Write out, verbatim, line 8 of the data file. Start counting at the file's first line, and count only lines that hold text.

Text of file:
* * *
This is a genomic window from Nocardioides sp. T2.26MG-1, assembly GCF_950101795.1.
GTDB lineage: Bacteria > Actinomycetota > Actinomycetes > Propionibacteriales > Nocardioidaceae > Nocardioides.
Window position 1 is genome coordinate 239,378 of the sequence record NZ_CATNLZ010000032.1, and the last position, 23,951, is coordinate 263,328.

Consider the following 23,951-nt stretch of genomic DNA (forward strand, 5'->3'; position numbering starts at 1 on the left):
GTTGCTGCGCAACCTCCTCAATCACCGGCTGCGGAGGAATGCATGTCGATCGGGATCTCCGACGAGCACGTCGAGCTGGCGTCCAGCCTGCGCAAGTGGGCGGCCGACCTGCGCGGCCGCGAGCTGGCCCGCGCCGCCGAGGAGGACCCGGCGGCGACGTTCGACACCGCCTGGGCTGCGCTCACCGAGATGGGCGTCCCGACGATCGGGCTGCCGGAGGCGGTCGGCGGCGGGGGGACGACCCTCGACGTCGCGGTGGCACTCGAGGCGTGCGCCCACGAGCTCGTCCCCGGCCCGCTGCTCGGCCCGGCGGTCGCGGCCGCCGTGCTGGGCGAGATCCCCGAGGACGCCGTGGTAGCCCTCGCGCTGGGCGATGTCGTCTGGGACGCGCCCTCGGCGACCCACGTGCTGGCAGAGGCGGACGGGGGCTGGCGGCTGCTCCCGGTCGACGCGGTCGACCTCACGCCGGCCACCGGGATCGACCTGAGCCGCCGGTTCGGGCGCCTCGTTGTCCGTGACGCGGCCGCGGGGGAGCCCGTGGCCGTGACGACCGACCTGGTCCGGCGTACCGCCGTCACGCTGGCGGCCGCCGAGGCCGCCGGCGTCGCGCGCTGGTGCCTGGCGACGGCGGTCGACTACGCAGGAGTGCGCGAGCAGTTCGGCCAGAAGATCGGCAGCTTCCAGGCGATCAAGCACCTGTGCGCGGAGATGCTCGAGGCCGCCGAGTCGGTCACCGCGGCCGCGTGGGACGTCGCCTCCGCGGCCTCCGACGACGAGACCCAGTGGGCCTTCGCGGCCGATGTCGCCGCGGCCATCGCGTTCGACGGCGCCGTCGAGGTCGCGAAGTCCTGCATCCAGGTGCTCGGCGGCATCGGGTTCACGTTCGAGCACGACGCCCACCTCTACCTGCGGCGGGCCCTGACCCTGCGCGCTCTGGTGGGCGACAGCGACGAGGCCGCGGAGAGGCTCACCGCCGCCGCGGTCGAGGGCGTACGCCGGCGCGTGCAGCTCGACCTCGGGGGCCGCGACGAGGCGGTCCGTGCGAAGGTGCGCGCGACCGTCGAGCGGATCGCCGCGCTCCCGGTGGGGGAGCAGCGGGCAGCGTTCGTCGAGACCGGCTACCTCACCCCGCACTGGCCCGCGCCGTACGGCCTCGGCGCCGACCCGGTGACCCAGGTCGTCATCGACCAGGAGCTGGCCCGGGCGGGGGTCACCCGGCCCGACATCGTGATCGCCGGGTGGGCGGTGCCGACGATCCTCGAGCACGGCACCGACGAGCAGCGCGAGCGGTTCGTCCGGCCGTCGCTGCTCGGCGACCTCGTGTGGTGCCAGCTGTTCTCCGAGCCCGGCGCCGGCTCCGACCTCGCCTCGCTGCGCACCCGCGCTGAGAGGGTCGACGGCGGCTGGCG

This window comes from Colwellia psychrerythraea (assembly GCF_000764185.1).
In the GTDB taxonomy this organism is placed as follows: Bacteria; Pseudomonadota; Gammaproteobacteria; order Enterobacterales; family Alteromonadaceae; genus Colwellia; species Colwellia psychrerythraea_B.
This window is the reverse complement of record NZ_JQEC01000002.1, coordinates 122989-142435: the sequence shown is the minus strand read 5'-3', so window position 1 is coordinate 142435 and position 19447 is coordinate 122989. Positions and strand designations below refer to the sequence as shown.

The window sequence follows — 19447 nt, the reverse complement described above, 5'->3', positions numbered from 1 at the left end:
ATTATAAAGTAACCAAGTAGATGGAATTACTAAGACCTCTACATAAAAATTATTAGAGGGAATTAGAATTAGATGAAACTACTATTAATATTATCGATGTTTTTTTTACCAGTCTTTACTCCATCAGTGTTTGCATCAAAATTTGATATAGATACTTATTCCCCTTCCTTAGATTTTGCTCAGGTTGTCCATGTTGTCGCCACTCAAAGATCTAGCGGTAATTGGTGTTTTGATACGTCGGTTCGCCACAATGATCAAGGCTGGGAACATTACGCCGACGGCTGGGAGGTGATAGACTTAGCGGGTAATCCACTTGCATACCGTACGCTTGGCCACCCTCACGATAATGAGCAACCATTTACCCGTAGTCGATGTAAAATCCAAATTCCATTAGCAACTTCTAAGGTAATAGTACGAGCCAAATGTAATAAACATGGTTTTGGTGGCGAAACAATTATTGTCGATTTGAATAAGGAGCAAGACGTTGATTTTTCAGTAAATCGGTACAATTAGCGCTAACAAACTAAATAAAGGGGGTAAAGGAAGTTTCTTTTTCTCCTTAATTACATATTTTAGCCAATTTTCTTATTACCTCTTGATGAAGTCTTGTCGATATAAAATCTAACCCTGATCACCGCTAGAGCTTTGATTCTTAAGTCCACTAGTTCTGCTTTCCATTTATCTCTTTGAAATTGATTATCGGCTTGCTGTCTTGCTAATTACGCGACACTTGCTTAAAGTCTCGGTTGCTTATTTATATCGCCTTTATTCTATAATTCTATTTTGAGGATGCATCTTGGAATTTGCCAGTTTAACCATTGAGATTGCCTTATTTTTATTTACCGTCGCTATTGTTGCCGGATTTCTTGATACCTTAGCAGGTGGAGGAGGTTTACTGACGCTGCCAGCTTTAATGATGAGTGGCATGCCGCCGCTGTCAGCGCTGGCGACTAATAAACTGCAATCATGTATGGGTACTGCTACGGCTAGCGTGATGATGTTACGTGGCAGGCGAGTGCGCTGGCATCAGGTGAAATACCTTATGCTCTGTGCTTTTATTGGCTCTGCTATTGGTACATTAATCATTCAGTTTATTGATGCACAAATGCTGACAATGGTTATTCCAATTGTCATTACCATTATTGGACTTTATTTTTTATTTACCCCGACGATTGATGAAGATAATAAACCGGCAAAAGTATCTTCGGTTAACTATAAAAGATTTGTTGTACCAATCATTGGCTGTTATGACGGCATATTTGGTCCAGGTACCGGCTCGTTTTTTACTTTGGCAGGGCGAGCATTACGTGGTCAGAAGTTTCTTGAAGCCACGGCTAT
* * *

This window is the reverse complement of record NZ_JQEC01000002.1, coordinates 122989-142435: the sequence shown is the minus strand read 5'-3', so window position 1 is coordinate 142435 and position 19447 is coordinate 122989. Positions and strand designations below refer to the sequence as shown.